Protocol problems…the new version of the HTTP (HTTP/2) has four “high profile” flaws, researchers caution
The future building block of the World Wide Web (HTTP/2) has four high profile flaws, researchers at Imperva warned at this year’s Black Hat 2016 conference.
The HTTP/2 standard was finalised back in February 2015, with the aim to make web connections quicker and more secure, but the flaws discovered could allow hackers to crash servers and raises concern as the adoption of the HTTP/2 standard gathers steam.
The most widely used version of the standard (HTTP/1.1) was actually defined back in 1999, but according to W3Techs, 8.7 percent of all websites (roughly 85 million sites) now use HTTP/2.
This represents an almost fourfold increase from just 2.3 percent in December 2015.
Imperva Defense Center researchers warned that HTTP/2 introduces new mechanisms that effectively increase the attack surface of business critical web infrastructure which then becomes vulnerable to new types of attacks.
They examined HTTP/2 server implementations from Apache, Microsoft, NGINX, Jetty, and nghttp2, and discovered “exploitable vulnerabilities in all major HTTP/2 mechanisms” they reviewed.
This included two “that are similar to well-known and widely exploited vulnerabilities in HTTP/1.x,” said the researchers. “It is likely that other implementations of the HTTP/2 protocol also suffer from these vulnerabilities.”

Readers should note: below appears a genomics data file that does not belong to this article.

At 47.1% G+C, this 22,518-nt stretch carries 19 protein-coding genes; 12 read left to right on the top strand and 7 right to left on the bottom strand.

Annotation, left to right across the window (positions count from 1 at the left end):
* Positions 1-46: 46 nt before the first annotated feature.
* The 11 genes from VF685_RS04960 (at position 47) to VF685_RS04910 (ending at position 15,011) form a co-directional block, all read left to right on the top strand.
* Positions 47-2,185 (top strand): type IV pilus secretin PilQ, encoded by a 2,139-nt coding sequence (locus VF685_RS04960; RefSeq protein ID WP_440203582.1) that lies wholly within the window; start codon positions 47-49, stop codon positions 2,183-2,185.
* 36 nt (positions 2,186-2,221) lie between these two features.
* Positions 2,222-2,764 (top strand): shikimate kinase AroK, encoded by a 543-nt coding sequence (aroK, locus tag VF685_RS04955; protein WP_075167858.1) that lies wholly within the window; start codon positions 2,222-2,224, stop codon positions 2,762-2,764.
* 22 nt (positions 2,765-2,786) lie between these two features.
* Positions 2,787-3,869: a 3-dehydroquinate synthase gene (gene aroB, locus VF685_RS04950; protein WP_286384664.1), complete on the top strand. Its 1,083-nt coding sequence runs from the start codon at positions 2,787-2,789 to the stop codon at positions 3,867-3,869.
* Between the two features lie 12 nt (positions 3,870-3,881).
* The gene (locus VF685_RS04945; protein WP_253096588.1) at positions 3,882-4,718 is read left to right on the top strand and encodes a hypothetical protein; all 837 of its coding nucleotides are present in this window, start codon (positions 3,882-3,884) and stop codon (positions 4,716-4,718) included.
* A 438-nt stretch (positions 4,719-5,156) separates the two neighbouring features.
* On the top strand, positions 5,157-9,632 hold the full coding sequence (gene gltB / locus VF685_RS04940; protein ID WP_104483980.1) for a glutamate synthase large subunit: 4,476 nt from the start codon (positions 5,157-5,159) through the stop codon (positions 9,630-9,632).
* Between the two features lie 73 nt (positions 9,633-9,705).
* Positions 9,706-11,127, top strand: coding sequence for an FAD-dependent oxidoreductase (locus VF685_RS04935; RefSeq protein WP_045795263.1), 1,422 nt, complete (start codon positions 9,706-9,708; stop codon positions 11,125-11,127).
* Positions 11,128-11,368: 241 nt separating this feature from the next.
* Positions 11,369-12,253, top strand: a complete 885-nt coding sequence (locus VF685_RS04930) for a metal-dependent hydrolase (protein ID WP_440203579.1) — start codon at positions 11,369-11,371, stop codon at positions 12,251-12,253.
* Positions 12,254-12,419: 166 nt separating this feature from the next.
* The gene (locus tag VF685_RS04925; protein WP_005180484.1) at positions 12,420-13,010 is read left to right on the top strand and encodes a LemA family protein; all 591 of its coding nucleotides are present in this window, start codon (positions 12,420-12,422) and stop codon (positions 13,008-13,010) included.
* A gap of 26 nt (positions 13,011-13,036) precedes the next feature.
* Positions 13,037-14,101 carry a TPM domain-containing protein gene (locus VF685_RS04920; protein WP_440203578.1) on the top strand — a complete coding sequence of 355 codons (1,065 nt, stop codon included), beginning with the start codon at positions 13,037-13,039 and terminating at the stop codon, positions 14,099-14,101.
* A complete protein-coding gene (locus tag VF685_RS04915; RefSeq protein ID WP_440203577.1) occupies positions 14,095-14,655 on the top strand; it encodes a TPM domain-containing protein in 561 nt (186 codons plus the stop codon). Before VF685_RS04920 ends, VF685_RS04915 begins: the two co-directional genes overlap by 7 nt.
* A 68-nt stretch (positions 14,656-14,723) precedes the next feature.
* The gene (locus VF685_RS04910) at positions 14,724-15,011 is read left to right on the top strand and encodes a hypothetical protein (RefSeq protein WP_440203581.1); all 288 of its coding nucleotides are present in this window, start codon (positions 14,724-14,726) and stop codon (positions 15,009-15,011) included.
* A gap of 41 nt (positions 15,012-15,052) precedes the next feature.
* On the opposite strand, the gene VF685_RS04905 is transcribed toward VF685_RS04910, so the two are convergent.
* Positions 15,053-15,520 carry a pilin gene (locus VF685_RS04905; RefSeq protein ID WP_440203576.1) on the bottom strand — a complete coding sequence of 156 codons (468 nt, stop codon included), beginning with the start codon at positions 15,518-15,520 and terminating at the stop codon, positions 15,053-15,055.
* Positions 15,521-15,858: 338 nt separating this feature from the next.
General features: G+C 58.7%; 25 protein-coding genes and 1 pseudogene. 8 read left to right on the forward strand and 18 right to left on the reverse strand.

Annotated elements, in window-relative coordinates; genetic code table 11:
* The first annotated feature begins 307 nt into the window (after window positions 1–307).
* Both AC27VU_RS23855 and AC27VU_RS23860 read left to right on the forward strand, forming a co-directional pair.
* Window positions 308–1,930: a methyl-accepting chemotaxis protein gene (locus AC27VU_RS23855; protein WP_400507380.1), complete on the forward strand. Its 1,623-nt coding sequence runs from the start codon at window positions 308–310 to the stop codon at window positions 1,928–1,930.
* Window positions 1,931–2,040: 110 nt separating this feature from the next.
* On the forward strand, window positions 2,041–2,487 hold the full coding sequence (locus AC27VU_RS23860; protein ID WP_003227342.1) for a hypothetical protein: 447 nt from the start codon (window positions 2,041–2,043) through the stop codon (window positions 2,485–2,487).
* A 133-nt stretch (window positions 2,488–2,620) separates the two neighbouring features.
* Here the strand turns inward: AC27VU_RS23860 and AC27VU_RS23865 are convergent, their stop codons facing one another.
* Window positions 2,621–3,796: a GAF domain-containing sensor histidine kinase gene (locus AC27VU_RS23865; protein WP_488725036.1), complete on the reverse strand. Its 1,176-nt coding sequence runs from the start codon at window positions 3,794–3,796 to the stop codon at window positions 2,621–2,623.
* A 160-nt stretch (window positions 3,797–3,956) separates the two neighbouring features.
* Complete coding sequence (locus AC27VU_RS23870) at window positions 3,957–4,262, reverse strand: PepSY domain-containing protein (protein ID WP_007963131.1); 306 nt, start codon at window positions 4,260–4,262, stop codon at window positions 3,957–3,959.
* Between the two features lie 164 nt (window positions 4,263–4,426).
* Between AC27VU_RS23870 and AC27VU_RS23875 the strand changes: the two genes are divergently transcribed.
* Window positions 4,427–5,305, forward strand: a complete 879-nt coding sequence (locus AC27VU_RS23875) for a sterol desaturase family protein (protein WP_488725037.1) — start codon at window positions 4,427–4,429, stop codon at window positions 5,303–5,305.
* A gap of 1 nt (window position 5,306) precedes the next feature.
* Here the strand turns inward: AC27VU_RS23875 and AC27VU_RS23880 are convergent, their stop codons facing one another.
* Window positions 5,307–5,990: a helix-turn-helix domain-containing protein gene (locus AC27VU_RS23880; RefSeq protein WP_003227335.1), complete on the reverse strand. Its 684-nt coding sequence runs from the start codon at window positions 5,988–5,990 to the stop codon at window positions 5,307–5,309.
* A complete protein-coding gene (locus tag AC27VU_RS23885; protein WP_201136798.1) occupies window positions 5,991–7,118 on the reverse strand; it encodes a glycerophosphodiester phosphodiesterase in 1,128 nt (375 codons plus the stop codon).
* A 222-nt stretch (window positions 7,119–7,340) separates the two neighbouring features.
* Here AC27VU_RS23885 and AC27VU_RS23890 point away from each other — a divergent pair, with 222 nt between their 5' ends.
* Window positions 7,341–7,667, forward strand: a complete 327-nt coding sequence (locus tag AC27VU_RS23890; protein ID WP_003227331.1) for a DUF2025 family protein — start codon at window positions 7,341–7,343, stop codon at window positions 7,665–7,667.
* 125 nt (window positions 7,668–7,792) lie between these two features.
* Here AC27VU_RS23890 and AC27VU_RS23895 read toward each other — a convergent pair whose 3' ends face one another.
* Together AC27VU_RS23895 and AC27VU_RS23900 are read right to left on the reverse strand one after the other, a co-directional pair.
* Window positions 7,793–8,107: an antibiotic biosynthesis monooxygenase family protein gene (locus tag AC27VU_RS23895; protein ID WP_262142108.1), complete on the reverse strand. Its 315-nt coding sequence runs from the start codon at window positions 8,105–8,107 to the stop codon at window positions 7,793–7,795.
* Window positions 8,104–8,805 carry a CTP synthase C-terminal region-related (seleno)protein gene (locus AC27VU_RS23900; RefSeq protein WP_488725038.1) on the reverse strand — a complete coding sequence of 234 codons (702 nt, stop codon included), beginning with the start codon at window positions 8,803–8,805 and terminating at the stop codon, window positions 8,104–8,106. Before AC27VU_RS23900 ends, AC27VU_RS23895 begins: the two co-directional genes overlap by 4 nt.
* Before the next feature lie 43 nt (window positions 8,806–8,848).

“The general web performance improvements and specific enhancements for mobile applications introduced in HTTP/2 are a potential boon for internet users,” said Amichai Shulman, co-founder and CTO of Imperva. “However, releasing a large amount of new code into the wild in a short time creates an excellent opportunity for attackers.
“While it is disturbing to see known HTTP 1.x threats introduced in HTTP/2, it’s hardly surprising. As with all new technology, it is important for businesses to perform due diligence and implement safeguards to harden the extended attack surface and protect critical business and consumer data from ever-evolving cyber threats.”
Imperva researchers detailed the four high-profile attack vectors they found. First off was a “slow read” attack, which calls on a malicious client to read responses very slowly and is apparently identical to the well-known Slowloris DDoS attack experienced by major credit card processors in 2010.
The second attack vector was the “HPACK Bomb,” which is a compression-layer attack that the researchers said resembles a zip bomb. “The attacker crafts small and seemingly innocent messages that turn into gigabytes of data on the server. This consumes all the server memory resources and effectively makes it unavailable,” the researchers warned.
The third attack vector was a “Dependency Cycle Attack”, which takes advantage of the flow control mechanisms that HTTP/2 introduced for network optimisation. The fourth and final attack vector was “Stream Multiplexing Abuse”, whereby the attacker uses flaws in the way servers implement the stream multiplexing functionality to crash the server.
Imperva warned firms to be aware of the security risks when adopting new technology and said businesses should implement a web application firewall (WAF) with virtual patching capabilities to help protect from cyber attack.